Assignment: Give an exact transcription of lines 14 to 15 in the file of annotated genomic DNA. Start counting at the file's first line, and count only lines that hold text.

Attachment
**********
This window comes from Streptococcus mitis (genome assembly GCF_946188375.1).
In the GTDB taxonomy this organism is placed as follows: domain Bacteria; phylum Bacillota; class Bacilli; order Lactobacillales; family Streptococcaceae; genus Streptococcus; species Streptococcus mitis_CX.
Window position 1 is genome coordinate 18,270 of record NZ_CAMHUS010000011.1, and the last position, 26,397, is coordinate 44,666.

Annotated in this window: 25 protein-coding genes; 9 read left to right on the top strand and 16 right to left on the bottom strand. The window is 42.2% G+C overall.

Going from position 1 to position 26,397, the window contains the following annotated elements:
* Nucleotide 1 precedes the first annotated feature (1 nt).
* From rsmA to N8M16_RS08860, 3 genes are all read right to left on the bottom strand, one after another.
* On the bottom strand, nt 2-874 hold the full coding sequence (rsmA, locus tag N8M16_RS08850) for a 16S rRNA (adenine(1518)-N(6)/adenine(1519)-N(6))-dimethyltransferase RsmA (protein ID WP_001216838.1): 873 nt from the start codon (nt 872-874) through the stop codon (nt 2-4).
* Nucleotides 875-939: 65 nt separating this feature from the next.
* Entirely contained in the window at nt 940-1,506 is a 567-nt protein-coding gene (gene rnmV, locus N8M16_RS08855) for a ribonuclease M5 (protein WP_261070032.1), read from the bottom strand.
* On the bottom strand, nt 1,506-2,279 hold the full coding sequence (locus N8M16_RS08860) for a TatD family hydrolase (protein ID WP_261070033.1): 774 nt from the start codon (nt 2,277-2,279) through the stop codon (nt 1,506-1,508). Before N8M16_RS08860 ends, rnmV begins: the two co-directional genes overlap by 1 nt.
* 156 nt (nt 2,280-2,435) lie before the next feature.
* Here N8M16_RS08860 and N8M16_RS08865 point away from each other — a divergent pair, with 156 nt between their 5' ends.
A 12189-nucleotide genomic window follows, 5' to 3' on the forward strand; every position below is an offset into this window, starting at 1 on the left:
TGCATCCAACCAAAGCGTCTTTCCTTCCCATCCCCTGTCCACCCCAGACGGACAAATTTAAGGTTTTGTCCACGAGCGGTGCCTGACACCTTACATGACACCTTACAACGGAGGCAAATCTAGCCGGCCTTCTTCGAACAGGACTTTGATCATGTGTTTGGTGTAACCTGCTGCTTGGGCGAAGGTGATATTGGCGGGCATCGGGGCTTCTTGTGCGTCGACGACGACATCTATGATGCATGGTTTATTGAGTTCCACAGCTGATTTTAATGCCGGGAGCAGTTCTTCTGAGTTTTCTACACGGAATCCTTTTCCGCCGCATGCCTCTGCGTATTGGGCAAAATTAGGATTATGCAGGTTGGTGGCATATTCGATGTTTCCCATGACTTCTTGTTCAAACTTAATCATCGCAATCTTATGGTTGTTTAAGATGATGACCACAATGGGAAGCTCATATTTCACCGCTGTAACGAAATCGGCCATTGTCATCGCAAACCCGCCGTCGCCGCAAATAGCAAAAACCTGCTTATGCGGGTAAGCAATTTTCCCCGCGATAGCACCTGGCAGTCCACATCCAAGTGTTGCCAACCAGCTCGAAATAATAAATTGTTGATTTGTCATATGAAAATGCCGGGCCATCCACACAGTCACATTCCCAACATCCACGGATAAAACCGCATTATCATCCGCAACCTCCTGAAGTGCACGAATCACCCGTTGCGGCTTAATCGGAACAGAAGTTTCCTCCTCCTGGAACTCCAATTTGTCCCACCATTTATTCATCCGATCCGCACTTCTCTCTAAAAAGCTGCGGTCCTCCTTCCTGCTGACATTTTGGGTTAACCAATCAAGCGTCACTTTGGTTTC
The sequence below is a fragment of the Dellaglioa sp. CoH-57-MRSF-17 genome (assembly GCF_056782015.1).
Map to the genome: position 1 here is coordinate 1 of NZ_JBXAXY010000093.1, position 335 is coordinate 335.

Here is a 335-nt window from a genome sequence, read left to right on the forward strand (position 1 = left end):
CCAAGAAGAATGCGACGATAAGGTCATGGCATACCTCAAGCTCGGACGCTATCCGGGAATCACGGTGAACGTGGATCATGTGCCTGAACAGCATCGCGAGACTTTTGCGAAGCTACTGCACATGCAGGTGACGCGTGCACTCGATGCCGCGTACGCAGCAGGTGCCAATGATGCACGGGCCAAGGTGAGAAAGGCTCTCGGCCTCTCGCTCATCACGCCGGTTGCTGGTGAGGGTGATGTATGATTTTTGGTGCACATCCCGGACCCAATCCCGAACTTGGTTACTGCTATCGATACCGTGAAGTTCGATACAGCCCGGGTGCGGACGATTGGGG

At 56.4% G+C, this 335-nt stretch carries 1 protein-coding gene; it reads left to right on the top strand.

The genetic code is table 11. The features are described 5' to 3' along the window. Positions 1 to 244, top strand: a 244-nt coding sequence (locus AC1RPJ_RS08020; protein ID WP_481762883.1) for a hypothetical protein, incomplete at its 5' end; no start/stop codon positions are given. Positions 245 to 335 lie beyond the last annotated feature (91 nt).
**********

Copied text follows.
A 12189-nucleotide genomic window follows, 5' to 3' on the forward strand; every position below is an offset into this window, starting at 1 on the left:
TGCATCCAACCAAAGCGTCTTTCCTTCCCATCCCCTGTCCACCCCAGACGGACAAATTTAAGGTTTTGTCCACGAGCGGTGCCTGACACCTTACATGACACCTTACAACGGAGGCAAATCTAGCCGGCCTTCTTCGAACAGGACTTTGATCATGTGTTTGGTGTAACCTGCTGCTTGGGCGAAGGTGATATTGGCGGGCATCGGGGCTTCTTGTGCGTCGACGACGACATCTATGATGCATGGTTTATTGAGTTCCACAGCTGATTTTAATGCCGGGAGCAGTTCTTCTGAGTTTTCTACACGGAATCCTTTTCCGCCGCATGCCTCTGCGTATTGGGCAAAATTAGGATTATGCAGGTTGGTGGCATATTCGATGTTTCCCATGACTTCTTGTTCAAACTTAATCATCGCAATCTTATGGTTGTTTAAGATGATGACCACAATGGGAAGCTCATATTTCACCGCTGTAACGAAATCGGCCATTGTCATCGCAAACCCGCCGTCGCCGCAAATAGCAAAAACCTGCTTATGCGGGTAAGCAATTTTCCCCGCGATAGCACCTGGCAGTCCACATCCAAGTGTTGCCAACCAGCTCGAAATAATAAATTGTTGATTTGTCATATGAAAATGCCGGGCCATCCACACAGTCACATTCCCAACATCCACGGATAAAACCGCATTATCATCCGCAACCTCCTGAAGTGCACGAATCACCCGTTGCGGCTTAATCGGAACAGAAGTTTCCTCCTCCTGGAACTCCAATTTGTCCCACCATTTATTCATCCGATCCGCACTTCTCTCTAAAAAGCTGCGGTCCTCCTTCCTGCTGACATTTTGGGTTAACCAATCAAGCGTCACTTTGGTTTC